I think I have expressed an overriding concern regarding Windows Vista on both my blog and through my Twitter feed. In essence, I feel gypped. Vista is a great way to slow down an astronomically fast machine. Sometimes I’ll be typing away on it and it will decide to do something on its merry own, slowing down my typing speed.
The underlying ethos seems to be that Vista will go off and do things that it thinks needs to be done, with no intervention from you. There is probably a frustrated scriptwriter somewhere with a proposal for a new show called ‘Vista knows best’. Generally, it gets it right. Generally. Unfortunately, after six months of ‘sticking with this turkey’ because Microsoft knows its best, I’d really like to be able to dump it in a nearby bin.
Recently, I reformatted my home PC with Windows XP. That alone was enough grief – have you ever tried finding the WinXP DVD that came with your machine when you bought it? Oh that’s right – no software supplied, it was all on that hard drive. The hard drive that went bung exactly twelve months and two weeks after I bought the machine from Dell. So that caused grief, but nothing that couldn’t be overcome.
During the course of that reformatting I came to the realisation that there was a new version of AVG anti-virus. Beaut, I thought – I’ll update the copy on my laptop. This I proceeded to do, but unfortunately the install complained that a particular Windows Update patch was not present. ‘No problem’, I thought (which of course would be exactly when the problems started). I’ll go into trusty Windows Update and download the patches there.
Perhaps not surprisingly, there were several updates waiting (I have been, naively, simply trusting that Windows updates will be reliable and have the critical ones automatically installed only). Instead of looking for and installing the specific update AVG was complaining about, I simply downloaded all of the patches that were waiting there (cue Family Feud sound effect).
Vista decided as a result that I needed a new driver for my wireless card (check), and a new driver for the Nvidia graphics card (check). Got a coffee, rebooted & installed. Bang – no network, no graphics display. It took a while to work out, though, that that was the problem – a bit difficult to troubleshoot without a screen. Twelve hours later, after searching forums ad infinitum, I finally reconnected and downloaded the proper nvidia drivers and network card driver, but even then Vista kept switching me back to the drivers it felt I needed to have. Eventually I was able to turn that off.
After filling my heart with soft thoughts of fairy floss and candy for Microsoft, I thought – OK, I’ll try Ubuntu, I’ve got a spare external hard drive, let’s boot off that and see how we go. That experience was actually very positive. Quite positive. This is a six-month old laptop, so the hardware is fairly new, and Ubuntu 8.04’s install got most of it right. And it is lovely to look at, and on this fast machine it’s beautiful to operate. I even managed to install new software through the lovely package manager.
Overall – Ubuntu 8.04 = lovely.
Still, for a complete newbie, getting Ubuntu right was a steep learning curve. It probably took about two days to come to grips with it (finicky downloads played a part in that). I did have difficulties with the wireless driver and the nvidia graphics – I finally got the nvidia graphics sorted, but the wireless card continued to elude me as I kept needing to manually start the network. I’m sure there are solutions there but I had already lost two days that I couldn’t afford to lose.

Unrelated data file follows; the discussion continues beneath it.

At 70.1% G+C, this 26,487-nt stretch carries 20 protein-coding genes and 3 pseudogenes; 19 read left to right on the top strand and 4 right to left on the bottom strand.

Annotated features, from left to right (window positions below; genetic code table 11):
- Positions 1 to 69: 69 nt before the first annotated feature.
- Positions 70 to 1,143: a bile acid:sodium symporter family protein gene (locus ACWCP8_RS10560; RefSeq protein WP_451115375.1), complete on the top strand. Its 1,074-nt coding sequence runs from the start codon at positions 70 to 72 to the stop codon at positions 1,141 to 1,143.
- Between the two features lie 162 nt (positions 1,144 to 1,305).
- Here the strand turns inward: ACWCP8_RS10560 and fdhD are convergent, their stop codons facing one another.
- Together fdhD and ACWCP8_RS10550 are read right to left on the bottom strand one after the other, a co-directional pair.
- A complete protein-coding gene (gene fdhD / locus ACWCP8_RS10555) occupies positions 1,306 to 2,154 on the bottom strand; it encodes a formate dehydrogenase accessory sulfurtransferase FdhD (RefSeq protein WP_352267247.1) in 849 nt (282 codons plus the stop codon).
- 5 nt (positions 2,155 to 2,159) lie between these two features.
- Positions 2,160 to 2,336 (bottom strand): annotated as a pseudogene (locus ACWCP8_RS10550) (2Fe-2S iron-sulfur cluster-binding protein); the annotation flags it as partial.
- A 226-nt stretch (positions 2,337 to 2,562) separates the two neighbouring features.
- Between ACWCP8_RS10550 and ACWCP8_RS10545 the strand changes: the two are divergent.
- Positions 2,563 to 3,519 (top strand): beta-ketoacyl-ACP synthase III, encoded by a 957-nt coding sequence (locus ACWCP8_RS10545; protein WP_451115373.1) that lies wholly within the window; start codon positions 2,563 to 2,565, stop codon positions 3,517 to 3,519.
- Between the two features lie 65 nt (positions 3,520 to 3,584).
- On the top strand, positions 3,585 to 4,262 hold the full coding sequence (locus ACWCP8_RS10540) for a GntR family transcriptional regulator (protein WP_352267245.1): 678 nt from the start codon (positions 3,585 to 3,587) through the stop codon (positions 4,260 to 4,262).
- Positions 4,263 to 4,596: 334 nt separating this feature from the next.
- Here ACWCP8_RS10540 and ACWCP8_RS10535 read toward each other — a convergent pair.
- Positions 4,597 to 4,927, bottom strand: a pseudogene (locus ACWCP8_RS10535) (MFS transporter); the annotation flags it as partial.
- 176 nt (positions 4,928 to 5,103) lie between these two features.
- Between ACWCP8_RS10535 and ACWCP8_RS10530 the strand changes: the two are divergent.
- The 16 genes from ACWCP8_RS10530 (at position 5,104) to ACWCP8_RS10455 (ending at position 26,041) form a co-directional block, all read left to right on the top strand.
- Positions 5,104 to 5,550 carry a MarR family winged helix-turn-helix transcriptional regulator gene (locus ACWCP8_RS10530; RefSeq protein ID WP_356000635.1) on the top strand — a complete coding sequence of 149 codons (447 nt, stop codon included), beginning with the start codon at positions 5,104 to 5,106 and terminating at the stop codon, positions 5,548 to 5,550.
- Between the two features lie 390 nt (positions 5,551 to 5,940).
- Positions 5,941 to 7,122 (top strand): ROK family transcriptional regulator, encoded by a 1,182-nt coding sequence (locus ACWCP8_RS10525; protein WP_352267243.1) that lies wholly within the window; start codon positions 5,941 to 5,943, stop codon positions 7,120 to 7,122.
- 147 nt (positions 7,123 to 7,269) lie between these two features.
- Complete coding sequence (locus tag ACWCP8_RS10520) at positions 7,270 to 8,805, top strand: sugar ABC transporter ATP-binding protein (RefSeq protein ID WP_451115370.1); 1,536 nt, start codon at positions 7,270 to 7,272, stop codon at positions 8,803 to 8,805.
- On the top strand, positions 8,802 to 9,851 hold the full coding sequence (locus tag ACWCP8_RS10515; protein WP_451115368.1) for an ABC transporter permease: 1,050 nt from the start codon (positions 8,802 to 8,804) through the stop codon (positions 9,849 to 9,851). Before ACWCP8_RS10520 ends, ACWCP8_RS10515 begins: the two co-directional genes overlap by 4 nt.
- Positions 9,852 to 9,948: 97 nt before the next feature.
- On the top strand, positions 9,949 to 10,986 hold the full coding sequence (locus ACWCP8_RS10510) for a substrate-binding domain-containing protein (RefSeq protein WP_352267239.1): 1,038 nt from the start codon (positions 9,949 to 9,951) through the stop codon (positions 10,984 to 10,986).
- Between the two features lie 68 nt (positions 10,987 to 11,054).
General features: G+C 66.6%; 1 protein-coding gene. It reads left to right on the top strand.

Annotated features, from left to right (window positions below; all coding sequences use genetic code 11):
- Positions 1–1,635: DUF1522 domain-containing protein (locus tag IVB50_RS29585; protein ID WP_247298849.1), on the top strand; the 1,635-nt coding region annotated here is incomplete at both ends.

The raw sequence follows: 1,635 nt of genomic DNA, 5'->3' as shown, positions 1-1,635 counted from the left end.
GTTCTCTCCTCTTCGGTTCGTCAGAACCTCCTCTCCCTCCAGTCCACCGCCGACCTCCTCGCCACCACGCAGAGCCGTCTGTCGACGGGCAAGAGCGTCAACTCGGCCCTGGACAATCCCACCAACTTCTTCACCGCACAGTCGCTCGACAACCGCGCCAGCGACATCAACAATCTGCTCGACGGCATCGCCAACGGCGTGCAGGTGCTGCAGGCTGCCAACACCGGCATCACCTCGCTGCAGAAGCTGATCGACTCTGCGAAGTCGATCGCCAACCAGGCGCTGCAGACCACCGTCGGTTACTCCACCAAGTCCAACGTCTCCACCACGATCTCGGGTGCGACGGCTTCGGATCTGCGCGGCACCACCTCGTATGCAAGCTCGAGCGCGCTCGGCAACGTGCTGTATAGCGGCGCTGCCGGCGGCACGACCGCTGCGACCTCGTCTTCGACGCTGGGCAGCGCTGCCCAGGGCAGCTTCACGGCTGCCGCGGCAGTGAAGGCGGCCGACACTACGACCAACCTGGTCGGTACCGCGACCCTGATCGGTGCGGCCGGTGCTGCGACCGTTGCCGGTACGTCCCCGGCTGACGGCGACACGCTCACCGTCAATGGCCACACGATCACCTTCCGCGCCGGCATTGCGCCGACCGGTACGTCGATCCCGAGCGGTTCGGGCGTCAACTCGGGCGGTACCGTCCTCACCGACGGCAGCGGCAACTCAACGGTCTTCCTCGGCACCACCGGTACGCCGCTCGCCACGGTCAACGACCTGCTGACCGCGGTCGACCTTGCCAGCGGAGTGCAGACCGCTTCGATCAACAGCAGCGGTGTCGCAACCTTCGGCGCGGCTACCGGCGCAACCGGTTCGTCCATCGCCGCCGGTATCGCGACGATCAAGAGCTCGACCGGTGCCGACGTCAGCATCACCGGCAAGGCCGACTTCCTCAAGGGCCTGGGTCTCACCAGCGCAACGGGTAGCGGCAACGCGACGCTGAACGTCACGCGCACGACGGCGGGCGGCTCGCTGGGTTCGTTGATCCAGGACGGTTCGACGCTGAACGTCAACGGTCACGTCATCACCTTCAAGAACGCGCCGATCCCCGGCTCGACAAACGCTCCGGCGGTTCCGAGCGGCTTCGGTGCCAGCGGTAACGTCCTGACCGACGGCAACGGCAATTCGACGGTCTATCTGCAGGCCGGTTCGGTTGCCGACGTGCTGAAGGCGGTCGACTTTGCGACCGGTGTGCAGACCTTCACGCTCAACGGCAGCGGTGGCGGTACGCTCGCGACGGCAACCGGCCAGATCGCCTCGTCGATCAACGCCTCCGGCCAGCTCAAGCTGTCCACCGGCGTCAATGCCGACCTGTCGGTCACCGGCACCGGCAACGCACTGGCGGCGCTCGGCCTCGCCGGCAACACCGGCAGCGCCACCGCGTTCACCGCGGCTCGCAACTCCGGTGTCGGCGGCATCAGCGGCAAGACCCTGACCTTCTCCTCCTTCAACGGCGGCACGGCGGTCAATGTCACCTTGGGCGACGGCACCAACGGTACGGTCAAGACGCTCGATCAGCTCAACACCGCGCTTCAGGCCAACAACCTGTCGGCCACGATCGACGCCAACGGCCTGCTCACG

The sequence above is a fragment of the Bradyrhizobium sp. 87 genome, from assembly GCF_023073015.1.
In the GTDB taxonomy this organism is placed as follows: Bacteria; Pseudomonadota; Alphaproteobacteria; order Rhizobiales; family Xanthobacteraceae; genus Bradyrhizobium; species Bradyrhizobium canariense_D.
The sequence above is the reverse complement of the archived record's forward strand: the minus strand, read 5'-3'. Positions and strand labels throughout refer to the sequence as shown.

At this stage, out of the box, Ubuntu seems to do most of the things most people would want from a PC. Unfortunately, that last ten percent is still a roadblock. I have a Blackberry hosted through Managed Exchange, so I needed to have Evolution as my mail client – Web Central doesn’t seem too keen on that, and I couldn’t get that configured, so a killer application of email is still an issue. Also, all of my accounting software needs are met by MYOB. Cue one for Vista.
I also looked for blogging software, which I thought would be an easy find but it wasn’t that simple to get software as good as Windows Live Writer for my WordPress blog. Finally, as a person who does a lot of presentations and report-writing (I’m a management consultant – it comes with the territory), I need Visio or an equivalent. There still doesn’t seem to be a Visio equivalent.
Overall, Ubuntu 8.04, you won’t let me avoid the Microsoft hegemony just yet, but you’ve come a long way baby. If I really, really tried hard, I think I could get it work for me. A few niggly things (graphics, wireless card), as well as some problematic (and possibly fairly specific to me) software (Outlook, MYOB, Visio, MS Project) are stopping me making the jump. Dual boot does not meet my needs. Open Office 2 is great for my needs (I am very cold on Office 2007), and generally the bells and whistles Ubuntu implements automatically are pretty much the equivalent of Vista, if not better.
I am thinking of a mini-notebook so that the lump of iron I currently cart around can be the desktop replacement it really is, and if I get that I’ll run Ubuntu on it. For now I have to stick with Vista, but I’m not a fan of it (really, really not a fan) and neither am I a fan of Office 2007, although it generally works fine. I’ve made an investment in Microsoft Software – I have the whole suite, dabnabbit! Legal and everything. I have Visio, Office 2007, and MS Project – that’s about $3000 in software. Even so, I’m keeping an eye on Ubuntu 8.04; perhaps I need a class in it. If Ubuntu is better, I’ll walk away from that investment. If any OS is going to replace Vista, what I saw shows that Ubuntu is the one. Roll on the next version of Ubuntu, perhaps?
You’ve come a long way baby – just not quite there yet.